“I felt like I can have a greater purpose in life other than just working an office job, and I can help people and serve my country,” said Army ROTC Cadet Jake Gleason.
Gleason said that his desire to join the U.S. Army began when he was four years old. Four years later he when he was given a .22 caliber rifle.
From target shooting at home to the ranges at Boy Scout camps, Gleason began his journey as a marksman at the age of eight; eventually leading him to the qualifications range at Cadet Summer Training (CST) at Fort Knox, Ky.
“I’ve been shooting since a very early age. My family is pretty southern, marksmanship has been a skill that’s been taught to me,” said the University of Alabama, Huntsville student.
After Gleason graduated high school he even began making shooting a by-weekly activity, going to the range every other Sunday before church.
In addition to shooting in his spare time, Gleason also has a hobby of modifying his personal AR-15s to look like historic military rifles, building another layer of confidence in his marksmanship abilities.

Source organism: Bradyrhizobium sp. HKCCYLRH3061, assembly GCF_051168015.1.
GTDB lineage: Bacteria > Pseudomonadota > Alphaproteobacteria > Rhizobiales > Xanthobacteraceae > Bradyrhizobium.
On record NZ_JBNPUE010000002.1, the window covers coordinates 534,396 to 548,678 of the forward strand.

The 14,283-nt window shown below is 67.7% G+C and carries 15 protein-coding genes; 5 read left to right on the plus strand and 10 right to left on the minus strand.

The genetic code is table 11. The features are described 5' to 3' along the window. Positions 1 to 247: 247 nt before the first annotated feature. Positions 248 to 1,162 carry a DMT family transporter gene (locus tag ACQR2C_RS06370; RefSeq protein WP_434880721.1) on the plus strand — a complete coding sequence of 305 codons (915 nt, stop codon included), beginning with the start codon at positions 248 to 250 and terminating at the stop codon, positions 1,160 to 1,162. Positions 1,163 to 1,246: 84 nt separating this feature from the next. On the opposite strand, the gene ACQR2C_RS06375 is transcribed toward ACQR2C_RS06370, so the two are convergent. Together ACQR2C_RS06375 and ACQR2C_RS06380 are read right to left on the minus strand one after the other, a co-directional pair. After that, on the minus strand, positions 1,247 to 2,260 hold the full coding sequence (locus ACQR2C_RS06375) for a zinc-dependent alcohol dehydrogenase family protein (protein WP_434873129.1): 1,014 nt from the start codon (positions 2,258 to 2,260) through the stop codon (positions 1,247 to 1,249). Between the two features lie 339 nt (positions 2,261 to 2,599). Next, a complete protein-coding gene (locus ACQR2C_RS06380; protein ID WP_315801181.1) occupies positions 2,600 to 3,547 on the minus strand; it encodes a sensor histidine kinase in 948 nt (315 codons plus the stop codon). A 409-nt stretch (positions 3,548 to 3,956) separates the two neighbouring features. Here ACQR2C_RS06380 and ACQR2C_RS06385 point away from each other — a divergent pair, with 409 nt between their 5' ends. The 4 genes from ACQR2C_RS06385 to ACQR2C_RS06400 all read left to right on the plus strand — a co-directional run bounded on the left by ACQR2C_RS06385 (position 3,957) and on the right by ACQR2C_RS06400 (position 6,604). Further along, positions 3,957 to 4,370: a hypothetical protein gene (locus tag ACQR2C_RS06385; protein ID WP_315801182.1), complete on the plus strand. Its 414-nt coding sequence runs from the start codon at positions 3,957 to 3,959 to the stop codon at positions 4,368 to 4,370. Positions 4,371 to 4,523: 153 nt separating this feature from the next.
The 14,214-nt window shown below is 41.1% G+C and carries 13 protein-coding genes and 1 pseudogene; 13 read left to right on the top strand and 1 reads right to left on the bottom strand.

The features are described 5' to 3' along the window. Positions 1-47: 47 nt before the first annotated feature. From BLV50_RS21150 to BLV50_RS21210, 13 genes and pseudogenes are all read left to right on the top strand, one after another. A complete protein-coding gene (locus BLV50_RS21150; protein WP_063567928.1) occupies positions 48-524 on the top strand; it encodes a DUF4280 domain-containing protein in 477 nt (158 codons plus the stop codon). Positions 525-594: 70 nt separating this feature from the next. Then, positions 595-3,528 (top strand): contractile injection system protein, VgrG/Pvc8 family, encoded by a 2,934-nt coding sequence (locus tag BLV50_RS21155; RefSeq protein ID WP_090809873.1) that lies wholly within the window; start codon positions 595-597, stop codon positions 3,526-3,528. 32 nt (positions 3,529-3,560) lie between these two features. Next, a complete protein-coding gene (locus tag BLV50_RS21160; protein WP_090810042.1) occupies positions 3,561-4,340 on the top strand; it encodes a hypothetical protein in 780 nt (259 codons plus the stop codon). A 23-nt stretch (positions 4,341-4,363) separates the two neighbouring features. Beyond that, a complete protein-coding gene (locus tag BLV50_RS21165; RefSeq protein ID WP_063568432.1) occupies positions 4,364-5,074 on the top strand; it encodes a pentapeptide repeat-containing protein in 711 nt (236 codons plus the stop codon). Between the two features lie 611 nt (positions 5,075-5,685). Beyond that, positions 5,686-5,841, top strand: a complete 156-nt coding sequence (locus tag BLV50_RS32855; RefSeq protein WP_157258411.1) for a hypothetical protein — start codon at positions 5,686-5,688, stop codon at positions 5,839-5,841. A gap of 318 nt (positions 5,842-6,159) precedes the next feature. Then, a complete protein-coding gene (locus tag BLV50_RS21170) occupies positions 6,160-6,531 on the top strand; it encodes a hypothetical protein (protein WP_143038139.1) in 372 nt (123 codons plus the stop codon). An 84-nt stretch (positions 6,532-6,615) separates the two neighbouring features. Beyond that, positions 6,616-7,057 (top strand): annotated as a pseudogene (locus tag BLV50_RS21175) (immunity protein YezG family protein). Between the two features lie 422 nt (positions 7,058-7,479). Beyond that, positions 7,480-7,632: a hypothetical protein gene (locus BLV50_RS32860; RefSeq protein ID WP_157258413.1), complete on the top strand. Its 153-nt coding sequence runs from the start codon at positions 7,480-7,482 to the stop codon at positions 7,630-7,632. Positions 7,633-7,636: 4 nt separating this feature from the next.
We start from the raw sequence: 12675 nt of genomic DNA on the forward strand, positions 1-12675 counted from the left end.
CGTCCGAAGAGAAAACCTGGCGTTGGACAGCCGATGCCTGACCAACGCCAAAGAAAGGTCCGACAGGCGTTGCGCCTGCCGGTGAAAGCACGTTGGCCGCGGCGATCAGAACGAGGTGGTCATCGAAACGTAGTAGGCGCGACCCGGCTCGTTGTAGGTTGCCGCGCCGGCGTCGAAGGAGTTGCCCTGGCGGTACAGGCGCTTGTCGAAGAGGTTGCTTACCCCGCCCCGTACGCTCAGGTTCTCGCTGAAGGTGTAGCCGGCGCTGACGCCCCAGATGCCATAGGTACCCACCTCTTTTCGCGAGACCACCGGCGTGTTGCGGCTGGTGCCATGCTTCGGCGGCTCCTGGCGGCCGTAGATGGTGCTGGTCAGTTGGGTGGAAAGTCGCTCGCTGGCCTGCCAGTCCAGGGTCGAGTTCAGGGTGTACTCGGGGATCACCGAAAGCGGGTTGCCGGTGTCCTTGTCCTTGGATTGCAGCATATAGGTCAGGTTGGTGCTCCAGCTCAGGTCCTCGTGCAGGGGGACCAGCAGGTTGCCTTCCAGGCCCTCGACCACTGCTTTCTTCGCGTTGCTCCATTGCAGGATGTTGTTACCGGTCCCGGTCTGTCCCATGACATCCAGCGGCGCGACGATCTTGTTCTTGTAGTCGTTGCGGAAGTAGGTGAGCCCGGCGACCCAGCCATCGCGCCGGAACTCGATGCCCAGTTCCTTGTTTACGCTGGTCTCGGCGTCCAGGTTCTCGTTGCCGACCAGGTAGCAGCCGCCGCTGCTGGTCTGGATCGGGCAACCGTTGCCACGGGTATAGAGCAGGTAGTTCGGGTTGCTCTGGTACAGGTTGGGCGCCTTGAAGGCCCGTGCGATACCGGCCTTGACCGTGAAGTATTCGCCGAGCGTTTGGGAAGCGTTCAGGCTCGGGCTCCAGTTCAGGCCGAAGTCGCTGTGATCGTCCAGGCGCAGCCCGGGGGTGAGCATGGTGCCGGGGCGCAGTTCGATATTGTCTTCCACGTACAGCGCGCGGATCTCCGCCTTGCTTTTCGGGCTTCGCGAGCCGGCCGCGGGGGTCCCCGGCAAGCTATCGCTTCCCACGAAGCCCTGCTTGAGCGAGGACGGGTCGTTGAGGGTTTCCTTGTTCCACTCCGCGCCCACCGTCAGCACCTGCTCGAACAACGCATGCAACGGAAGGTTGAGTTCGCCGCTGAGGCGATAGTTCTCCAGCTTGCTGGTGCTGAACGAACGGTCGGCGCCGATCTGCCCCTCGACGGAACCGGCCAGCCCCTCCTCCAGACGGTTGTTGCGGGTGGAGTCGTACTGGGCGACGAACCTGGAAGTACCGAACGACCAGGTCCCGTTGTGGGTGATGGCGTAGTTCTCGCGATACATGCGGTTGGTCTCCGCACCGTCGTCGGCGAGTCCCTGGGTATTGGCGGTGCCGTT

With this experience and the advice of his instructors Gleason felt fairly confident in his ability to qualify with his M-4 carbine during CST on July 2nd, 2022.
“If you listen to the instructors and take their advice to heart you’ll do okay,” he said.
He stated that even though he was not confident with the ballistics of the M-4s, the similarities between it and his AR-15s, made him more comfortable on the range.
The day before qualifications Gleason made sure to prepare his carbine by checking for malfunctions, cleaning it to prevent problems on the range, and running though a Battle March Stress Shoot.
During the Battle March Stress Shoot he completed a short ruck march with 60 pounds in his ruck sack, before running to the qualification range where he was to immediately start shooting.
“I didn’t even have my gun loaded before they told me to hit the targets. That was very stressful at first, but I almost got it,” said Gleason.
However, he did better than average, getting a 20 out of 40 score. This made him less nervous about the qualifications, since the minimum score to qualify was a 23.
“I did a little better than average — but that was after the ruck march and yelling and stuff like that,” said Gleason, “Today (qualification) is a bit more relaxed, so I’m confident I can get at least three more.”
Though his end goal was just to qualify and take the next step towards completing Advanced Camp, he finished with a score of 34 of 40 making him a sharp-shooter.
“I kind of learned where I was as a shooter. I’m pretty good, but I think I could do better, especially with what I learned today,” he said.